Proposed changes to Hong Kong's Mandatory Provident Fund (MPF) scheme sparked debate at a conference this week. 

One issue concerned the full portability of assets to different schemes, as proposed by the MPF Authority. This would pose risks, argued panellists at a forum hosted by the Hong Kong Investment Funds Association.

Presently, employees can transfer their own contributions, but not their employer’s, to a fund provider of their choice outside of the schemes chosen by their employer.

MPFA is working on a plan to allow full portability, including employers’ contributions for its members. This will be released next year, said Darren McShane, MPFA’s executive director for regulation and policy.

While panel members supported the move, they pointed to potential pitfalls. For one thing, the move would necessitate an administrative system to allow employers to track their contributions and help them calculate, for instance, severance and long-service payments.

McShane suggested that, instead of building a bespoke system for portability, it might be better to improve MPFA’s whole technological platform.

Another concern over portability is that employers may become less inclined to support employees in their retirement fund planning because employees would have freedom to choose providers, said Philip Tso, Towers Watson’s head of investment for Hong Kong.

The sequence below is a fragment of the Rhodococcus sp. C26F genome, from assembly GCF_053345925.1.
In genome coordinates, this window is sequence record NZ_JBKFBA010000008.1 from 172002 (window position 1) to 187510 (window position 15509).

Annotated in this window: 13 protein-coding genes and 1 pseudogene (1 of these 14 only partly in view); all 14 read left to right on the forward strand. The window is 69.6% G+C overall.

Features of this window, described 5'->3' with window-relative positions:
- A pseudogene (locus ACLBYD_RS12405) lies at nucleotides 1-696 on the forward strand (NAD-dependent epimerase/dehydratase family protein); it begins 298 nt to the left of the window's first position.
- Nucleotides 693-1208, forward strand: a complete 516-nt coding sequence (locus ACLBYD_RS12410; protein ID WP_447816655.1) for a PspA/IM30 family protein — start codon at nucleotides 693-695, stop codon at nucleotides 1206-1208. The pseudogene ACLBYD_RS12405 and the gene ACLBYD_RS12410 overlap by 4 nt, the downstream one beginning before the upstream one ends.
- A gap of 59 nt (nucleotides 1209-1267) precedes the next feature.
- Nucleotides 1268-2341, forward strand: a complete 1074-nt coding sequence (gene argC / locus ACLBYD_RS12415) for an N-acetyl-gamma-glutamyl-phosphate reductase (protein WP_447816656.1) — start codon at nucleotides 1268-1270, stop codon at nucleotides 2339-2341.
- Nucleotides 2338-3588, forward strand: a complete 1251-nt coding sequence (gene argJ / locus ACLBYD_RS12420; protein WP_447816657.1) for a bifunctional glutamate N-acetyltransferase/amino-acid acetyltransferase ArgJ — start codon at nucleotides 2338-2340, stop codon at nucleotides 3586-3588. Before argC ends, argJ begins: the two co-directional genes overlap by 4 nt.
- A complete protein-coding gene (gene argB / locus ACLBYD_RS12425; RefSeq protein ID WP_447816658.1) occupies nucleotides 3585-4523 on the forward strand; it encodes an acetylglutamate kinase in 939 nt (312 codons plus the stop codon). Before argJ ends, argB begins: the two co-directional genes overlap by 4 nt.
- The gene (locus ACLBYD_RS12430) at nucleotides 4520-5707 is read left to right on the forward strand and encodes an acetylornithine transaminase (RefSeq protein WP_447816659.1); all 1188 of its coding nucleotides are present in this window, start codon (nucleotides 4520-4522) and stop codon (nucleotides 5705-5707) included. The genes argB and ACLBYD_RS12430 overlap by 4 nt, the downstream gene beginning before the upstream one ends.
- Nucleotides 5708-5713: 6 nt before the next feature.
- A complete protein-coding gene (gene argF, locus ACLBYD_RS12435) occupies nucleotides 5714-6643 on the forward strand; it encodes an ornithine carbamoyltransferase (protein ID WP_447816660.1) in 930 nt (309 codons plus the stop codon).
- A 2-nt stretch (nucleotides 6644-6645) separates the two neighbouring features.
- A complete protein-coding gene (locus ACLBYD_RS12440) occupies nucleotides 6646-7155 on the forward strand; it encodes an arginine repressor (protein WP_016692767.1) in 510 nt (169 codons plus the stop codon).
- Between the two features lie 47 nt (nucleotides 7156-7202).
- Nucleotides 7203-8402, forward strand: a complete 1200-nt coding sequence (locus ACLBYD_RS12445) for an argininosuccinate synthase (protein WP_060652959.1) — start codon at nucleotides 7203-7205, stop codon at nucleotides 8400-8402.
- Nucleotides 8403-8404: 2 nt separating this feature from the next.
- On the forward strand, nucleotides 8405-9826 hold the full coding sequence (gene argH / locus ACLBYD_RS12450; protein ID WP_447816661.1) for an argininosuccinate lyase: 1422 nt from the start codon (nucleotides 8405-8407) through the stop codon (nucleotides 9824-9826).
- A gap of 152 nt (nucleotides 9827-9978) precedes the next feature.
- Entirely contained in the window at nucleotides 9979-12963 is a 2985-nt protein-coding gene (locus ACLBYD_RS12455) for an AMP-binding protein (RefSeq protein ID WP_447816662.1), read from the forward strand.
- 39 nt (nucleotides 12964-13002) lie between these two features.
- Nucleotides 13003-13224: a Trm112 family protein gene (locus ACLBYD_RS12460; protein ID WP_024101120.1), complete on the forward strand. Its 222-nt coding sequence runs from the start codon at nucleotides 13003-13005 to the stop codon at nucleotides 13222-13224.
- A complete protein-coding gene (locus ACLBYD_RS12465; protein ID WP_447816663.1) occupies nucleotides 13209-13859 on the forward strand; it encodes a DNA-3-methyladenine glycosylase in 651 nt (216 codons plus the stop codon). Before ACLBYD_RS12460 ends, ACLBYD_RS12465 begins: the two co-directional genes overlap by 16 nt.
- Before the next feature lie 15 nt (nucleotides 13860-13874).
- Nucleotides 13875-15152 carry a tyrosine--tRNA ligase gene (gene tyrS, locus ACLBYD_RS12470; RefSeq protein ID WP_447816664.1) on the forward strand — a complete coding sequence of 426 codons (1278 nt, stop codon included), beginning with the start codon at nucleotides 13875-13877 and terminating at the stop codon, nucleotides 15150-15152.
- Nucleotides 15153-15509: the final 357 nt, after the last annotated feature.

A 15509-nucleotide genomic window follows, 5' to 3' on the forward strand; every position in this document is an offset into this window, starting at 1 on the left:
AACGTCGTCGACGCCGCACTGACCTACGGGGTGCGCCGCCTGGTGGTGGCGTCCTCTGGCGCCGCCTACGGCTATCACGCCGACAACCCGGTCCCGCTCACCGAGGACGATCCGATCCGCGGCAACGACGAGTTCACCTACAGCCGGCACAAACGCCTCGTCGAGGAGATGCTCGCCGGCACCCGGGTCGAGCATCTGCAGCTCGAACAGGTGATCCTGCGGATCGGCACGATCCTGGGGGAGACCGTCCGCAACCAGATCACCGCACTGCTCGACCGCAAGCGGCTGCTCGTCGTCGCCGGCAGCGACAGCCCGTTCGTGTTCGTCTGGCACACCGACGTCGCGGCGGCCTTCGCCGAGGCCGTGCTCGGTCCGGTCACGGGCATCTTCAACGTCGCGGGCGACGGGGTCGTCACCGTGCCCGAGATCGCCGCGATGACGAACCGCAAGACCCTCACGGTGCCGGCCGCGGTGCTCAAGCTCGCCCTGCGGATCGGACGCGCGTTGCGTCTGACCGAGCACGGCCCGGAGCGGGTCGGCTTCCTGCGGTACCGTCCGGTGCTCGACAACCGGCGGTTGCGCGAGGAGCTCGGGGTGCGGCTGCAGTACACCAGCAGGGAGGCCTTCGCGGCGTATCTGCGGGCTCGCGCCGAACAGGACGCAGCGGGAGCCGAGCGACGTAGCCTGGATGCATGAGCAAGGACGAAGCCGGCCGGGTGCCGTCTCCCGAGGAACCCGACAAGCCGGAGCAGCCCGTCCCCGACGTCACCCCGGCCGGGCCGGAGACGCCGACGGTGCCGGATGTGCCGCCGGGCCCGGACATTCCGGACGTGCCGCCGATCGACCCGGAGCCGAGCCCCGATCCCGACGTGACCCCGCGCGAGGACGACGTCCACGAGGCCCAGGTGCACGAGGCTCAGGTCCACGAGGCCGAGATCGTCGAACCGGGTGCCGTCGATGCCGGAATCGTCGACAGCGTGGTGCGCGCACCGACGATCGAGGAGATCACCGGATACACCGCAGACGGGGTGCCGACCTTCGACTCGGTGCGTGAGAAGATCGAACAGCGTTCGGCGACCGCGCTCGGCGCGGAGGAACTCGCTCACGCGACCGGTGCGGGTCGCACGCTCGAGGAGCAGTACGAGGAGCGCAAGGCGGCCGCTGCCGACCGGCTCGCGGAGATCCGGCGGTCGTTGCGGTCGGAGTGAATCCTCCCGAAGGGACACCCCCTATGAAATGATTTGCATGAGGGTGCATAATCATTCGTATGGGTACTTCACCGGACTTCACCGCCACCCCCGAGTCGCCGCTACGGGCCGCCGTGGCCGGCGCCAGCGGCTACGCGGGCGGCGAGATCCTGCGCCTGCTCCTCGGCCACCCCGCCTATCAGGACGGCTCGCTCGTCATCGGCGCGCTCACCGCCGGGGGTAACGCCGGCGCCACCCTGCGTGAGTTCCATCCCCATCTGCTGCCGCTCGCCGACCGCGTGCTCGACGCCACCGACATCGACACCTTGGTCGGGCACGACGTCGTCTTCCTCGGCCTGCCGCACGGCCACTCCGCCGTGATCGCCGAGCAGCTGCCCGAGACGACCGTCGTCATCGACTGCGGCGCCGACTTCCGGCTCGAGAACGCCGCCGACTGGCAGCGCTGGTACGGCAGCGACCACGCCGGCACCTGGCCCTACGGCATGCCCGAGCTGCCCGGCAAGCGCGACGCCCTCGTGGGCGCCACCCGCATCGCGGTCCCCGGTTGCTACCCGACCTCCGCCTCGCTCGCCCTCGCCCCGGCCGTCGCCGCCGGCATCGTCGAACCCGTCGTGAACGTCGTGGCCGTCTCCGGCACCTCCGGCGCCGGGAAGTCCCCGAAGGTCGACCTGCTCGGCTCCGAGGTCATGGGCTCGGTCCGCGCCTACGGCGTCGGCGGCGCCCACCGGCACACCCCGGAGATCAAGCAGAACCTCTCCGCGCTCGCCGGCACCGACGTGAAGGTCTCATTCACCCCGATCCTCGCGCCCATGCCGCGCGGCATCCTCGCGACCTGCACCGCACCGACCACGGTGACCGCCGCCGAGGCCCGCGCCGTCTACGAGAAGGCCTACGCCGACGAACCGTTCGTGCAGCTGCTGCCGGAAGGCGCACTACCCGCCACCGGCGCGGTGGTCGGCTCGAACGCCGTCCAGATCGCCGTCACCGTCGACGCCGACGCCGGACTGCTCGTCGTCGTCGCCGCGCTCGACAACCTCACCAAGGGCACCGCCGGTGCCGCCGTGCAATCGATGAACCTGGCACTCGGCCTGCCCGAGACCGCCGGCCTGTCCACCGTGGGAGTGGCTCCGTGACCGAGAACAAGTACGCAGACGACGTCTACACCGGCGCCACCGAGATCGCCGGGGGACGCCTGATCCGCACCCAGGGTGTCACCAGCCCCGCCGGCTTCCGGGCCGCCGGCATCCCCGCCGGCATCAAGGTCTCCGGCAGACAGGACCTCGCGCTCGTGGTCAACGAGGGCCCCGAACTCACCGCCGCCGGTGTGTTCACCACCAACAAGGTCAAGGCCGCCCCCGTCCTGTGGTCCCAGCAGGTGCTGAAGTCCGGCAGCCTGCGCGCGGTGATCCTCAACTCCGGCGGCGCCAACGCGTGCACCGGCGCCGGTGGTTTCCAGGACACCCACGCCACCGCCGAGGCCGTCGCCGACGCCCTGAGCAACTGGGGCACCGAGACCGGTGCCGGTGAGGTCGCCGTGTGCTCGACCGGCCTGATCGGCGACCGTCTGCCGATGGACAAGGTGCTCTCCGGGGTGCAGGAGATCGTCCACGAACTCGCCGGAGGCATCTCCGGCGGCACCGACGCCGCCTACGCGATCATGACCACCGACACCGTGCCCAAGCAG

The panel also discussed the automated rebalancing of portfolios that would occur under the MPFA plan to introduce a core fund or range of funds.

The proposal is to implement automated portfolio management along the lines of lifecycle or target-date funds, which reduce a member’s exposure to risky assets as they approach retirement age.

The plan to shift towards more passive management has met with disapproval from active fund managers in the past. For example, Eleanor Wan, chief executive at Hong Kong fund house BEA Union Investment, has questioned whether it would be workable.

And during the panel, Elvin Yu, head of institutional business for Greater China and Southeast Asia at Allianz Global Investors, raised a point on this. If a global economic downturn were to occur close to retirement, a member who had moved to a less risky portfolio would likely be less able to claw back losses than one who had retained a greater level of risky assets, he said.

Yu questioned whether the 'glide path' towards retirement should be a smooth, gradual transition to safer assets as opposed to sudden transitions in asset allocation depending on age, for example, and whether the use of derivatives was necessary for downside protection. The design of any core fund would need to pay special attention to the de-risking component, he added.

But McShane argued that the proposed introduction of a core fund would make the MPF scheme less difficult to navigate.

Tso agreed that the introduction of a core fund would help those “who can’t choose, who don’t know what to choose or who don’t want to choose”. It would free members from worrying about asset allocation, he added, and at the same time produce an acceptable risk-adjusted return.